Chemicals including cyanide and sulphuric acid were stolen from a Woodford Halse metal processing firm at the weekend.
The chemicals, which are kept in large glass bottles with rubber stoppers, also included hydrochloric acid, nitric acid and thallium. They were taken at some point on Sunday night.
The firm targeted is believed to be a company specialising in the extraction of precious metals from waste, disposing of hazardous wastes and decontaminate hardware for re-use for a variety of commercial sources.
An X-ray machine was also taken from the chemical processing site during the burglary.
Residents have been warned to be on the look out for the chemicals, which are mostly clear and stored in glass, litre-sized bottles.
They are labelled as hazardous, and marked with the relevant chemical symbols.
The toxicity of cyanide is widely know, and a very small amount is enough to kill someone.
Thallium is a highly poisonous metal and simply touching it can be enough to absorb a dangerous level of it.
Police would like to speak to anyone who may have been in the Great Central Way area of Woodford Halse on Sunday night or the early hours of Monday morning and saw any suspicious activity.
Detective Inspector Phil Mills, from CID, said: “We believe these chemicals have been taken by organised criminals who want to use them in the same way the business they were stolen from uses them, to process metals.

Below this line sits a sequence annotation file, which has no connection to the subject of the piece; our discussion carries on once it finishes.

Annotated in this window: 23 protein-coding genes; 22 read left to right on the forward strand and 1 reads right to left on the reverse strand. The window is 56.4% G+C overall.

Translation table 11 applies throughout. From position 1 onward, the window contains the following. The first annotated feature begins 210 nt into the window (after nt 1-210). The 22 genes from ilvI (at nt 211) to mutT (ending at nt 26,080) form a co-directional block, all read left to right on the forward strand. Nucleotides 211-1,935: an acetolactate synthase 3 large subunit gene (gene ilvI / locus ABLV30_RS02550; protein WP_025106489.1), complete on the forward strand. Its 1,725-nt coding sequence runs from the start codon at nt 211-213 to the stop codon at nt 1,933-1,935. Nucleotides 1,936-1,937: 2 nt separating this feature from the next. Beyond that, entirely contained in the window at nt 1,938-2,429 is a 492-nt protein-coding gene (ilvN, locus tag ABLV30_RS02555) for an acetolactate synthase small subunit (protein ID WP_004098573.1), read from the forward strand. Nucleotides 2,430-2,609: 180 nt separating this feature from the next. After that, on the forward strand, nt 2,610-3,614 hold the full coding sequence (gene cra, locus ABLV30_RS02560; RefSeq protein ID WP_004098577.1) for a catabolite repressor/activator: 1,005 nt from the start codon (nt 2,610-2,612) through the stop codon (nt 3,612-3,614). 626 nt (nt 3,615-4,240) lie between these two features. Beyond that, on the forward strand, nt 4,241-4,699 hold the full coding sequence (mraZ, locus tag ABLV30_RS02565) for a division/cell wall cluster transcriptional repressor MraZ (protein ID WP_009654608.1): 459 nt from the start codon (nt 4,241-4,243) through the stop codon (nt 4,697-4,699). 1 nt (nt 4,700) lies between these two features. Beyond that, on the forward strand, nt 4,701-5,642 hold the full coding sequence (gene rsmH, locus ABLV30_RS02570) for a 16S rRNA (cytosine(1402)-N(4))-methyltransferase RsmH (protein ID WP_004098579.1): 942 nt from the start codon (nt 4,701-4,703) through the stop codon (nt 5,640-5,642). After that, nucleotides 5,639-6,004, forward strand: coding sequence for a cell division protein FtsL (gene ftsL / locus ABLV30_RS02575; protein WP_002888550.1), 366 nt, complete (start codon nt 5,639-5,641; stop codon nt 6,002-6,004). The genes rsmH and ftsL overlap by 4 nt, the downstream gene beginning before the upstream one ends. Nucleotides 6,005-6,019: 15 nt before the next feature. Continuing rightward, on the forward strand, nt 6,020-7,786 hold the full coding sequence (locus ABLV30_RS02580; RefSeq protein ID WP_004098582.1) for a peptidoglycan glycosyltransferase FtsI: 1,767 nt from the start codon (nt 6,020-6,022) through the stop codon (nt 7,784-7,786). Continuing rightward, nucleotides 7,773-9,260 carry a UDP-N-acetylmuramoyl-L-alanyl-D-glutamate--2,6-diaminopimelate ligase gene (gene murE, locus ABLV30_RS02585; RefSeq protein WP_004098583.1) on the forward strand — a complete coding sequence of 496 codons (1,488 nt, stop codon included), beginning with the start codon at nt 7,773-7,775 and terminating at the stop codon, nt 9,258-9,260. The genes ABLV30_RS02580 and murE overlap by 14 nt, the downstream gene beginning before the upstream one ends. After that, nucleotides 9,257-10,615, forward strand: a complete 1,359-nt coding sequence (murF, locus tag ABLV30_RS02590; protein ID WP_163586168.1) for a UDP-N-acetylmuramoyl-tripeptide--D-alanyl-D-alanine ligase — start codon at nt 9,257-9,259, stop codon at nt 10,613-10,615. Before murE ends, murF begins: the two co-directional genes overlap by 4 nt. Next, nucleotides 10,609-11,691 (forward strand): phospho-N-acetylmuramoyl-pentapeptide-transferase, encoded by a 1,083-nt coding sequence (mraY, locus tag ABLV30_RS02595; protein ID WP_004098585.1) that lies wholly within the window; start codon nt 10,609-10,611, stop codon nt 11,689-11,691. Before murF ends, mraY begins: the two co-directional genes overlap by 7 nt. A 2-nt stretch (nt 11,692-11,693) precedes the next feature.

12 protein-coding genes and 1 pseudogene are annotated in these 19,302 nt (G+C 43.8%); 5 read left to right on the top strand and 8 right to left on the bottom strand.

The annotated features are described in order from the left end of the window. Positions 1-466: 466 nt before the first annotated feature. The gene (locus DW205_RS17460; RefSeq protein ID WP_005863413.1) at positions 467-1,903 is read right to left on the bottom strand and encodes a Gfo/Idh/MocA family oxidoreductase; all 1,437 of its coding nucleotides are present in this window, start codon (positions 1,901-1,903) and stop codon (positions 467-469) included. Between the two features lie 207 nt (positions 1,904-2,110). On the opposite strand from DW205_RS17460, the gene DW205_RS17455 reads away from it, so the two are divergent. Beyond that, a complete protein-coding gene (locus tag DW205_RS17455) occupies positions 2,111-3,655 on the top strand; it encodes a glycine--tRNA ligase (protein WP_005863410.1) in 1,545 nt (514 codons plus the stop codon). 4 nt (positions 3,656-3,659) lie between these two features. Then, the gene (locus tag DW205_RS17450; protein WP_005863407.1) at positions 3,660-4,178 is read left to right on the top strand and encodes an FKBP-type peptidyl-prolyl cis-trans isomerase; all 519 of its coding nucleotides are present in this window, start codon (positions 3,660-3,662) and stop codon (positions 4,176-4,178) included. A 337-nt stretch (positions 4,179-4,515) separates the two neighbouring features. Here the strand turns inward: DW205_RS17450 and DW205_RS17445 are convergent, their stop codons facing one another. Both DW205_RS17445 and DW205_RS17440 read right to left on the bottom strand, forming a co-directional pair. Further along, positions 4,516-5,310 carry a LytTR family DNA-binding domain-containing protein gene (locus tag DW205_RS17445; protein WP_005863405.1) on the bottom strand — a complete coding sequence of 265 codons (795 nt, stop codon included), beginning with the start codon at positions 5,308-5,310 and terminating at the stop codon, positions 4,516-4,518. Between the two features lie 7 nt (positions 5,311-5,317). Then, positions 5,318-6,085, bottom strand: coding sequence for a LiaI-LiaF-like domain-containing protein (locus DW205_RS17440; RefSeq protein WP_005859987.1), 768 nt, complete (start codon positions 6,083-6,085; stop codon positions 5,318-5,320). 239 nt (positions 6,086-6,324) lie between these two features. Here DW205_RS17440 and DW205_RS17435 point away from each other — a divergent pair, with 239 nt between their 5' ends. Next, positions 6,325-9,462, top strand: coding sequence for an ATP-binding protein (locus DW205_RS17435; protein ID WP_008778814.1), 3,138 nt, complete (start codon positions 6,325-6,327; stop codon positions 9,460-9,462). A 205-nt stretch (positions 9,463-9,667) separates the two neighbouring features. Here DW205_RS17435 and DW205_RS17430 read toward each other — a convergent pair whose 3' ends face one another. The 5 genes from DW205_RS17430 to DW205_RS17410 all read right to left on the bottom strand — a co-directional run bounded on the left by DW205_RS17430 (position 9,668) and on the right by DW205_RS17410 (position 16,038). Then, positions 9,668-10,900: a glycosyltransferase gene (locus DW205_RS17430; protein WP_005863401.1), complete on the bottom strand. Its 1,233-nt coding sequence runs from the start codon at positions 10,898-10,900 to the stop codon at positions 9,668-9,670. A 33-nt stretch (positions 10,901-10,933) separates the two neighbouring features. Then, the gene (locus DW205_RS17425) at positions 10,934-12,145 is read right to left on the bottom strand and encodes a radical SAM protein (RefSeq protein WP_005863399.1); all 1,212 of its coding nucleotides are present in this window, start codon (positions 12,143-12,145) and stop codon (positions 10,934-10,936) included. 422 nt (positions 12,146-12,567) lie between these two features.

“However, these are extremely dangerous chemicals, especially when mixed together, and should only be used by experienced people who have had the relevant training.
“If anyone has seen these bottles, or knows where they are, I would urge them to not touch them, but to call us or the fire service to ensure they are removed correctly. If people do not want to report to the police they can contact the independent charity Crimestoppers anonymously to pass on the location of the bottles.”
Anyone who knows the whereabouts of the chemicals or has any information about the burglary is asked to contact police on 101, or Crimestoppers anonymously on 0800 555 111.